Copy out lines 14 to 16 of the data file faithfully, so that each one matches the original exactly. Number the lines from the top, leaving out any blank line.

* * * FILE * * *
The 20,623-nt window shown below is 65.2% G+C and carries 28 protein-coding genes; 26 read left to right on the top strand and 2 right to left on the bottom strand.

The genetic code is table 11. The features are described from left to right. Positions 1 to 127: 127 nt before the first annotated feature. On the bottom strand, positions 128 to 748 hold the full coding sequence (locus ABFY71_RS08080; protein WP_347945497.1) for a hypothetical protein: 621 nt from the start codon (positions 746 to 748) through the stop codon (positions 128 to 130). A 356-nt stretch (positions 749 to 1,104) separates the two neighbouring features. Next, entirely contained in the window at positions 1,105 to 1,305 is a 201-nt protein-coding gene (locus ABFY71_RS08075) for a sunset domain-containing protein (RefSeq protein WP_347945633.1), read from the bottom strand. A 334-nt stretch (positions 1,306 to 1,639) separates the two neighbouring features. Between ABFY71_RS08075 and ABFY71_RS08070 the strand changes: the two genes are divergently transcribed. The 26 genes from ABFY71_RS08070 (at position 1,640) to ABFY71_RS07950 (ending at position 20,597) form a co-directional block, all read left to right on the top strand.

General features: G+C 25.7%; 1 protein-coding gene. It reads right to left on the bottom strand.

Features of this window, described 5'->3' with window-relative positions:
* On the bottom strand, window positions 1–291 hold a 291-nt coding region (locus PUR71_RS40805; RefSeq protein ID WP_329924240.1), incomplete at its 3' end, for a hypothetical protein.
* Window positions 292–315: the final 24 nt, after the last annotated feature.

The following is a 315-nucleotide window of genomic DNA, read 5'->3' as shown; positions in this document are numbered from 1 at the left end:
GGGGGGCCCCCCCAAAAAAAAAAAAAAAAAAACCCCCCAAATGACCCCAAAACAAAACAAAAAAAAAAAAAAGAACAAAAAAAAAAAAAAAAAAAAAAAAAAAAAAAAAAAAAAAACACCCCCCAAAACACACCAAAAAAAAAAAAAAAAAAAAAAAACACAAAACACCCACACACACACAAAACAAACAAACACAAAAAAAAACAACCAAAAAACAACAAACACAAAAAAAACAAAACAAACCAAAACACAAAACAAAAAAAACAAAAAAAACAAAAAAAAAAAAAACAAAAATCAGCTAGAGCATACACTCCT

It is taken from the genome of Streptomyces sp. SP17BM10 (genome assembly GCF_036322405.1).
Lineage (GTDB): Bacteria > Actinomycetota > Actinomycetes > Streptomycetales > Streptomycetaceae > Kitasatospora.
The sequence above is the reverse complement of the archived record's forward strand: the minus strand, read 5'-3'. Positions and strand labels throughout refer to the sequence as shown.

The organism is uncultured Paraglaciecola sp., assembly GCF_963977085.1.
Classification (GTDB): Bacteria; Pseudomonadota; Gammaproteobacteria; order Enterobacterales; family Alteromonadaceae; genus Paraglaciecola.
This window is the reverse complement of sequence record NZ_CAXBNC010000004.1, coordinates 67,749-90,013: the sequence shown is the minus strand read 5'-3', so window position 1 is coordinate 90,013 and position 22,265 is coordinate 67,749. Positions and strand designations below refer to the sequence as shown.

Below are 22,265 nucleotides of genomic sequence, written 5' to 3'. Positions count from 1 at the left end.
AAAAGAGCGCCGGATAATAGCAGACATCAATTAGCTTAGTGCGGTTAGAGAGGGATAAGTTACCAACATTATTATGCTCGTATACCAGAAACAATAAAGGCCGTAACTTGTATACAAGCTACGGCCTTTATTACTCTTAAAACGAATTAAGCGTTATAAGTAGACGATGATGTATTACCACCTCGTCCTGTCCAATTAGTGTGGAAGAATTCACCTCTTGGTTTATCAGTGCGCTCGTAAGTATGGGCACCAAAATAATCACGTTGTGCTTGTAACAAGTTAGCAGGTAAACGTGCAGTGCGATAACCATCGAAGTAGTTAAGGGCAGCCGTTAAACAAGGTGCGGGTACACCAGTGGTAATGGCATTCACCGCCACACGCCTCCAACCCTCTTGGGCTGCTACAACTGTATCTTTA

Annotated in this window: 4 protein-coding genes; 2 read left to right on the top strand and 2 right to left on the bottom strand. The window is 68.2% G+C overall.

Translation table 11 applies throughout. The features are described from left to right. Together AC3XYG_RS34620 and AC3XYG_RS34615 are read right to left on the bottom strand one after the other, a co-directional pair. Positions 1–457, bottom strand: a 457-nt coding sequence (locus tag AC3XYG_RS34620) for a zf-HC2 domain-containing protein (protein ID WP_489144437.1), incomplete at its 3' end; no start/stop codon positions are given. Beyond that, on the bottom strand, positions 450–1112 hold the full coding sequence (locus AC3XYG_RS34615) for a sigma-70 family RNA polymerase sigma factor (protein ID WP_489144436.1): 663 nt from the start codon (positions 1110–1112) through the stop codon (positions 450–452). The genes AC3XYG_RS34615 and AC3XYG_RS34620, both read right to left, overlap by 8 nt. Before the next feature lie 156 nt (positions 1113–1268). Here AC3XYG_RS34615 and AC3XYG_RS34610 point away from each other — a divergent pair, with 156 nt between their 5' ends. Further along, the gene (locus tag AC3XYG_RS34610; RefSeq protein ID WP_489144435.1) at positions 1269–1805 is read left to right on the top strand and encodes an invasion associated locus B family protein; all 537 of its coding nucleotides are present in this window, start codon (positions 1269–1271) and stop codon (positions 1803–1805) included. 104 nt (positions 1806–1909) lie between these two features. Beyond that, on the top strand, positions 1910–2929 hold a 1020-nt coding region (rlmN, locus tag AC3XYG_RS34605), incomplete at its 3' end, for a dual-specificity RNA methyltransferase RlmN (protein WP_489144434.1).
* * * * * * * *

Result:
This window is the reverse complement of sequence record NZ_CAXBNC010000004.1, coordinates 67,749-90,013: the sequence shown is the minus strand read 5'-3', so window position 1 is coordinate 90,013 and position 22,265 is coordinate 67,749. Positions and strand designations below refer to the sequence as shown.

Below are 22,265 nucleotides of genomic sequence, written 5' to 3'. Positions count from 1 at the left end.
AAAAGAGCGCCGGATAATAGCAGACATCAATTAGCTTAGTGCGGTTAGAGAGGGATAAGTTACCAACATTATTATGCTCGTATACCAGAAACAATAAAGGCCGTAACTTGTATACAAGCTACGGCCTTTATTACTCTTAAAACGAATTAAGCGTTATAAGTAGACGATGATGTATTACCACCTCGTCCTGTCCAATTAGTGTGGAAGAATTCACCTCTTGGTTTATCAGTGCGCTCGTAAGTATGGGCACCAAAATAATCACGTTGTGCTTGTAACAAGTTAGCAGGTAAACGTGCAGTGCGATAACCATCGAAGTAGTTAAGGGCAGCCGTTAAACAAGGTGCGGGTACACCAGTGGTAATGGCATTCACCGCCACACGCCTCCAACCCTCTTGGGCTGCTACAACTGTATCTTTA